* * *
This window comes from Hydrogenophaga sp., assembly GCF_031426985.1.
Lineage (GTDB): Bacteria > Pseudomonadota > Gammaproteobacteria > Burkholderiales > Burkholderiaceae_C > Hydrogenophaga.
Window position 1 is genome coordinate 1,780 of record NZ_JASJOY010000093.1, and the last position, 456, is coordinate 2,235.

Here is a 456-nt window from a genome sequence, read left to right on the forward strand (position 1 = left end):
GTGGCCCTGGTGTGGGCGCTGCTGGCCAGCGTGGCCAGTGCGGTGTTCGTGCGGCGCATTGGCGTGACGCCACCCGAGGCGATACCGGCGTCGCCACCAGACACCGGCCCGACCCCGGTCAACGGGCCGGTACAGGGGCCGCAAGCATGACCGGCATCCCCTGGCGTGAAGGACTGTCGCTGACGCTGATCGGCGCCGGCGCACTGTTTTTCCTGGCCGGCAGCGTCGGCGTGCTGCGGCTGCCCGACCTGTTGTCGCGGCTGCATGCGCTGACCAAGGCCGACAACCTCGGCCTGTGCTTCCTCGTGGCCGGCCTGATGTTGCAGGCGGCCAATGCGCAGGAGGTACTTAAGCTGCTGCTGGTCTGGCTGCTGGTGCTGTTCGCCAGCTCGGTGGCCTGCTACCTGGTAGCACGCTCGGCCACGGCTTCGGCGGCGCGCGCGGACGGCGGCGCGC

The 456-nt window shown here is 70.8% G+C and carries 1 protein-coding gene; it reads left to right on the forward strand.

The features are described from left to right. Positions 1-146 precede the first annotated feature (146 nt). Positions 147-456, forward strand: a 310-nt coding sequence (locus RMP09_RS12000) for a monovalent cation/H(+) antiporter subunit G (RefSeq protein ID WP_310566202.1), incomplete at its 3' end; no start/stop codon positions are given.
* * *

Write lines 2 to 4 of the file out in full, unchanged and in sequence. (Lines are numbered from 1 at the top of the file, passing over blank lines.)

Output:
Lineage (GTDB): Bacteria > Pseudomonadota > Gammaproteobacteria > Burkholderiales > Burkholderiaceae_C > Hydrogenophaga.
Window position 1 is genome coordinate 1,780 of record NZ_JASJOY010000093.1, and the last position, 456, is coordinate 2,235.

Here is a 456-nt window from a genome sequence, read left to right on the forward strand (position 1 = left end):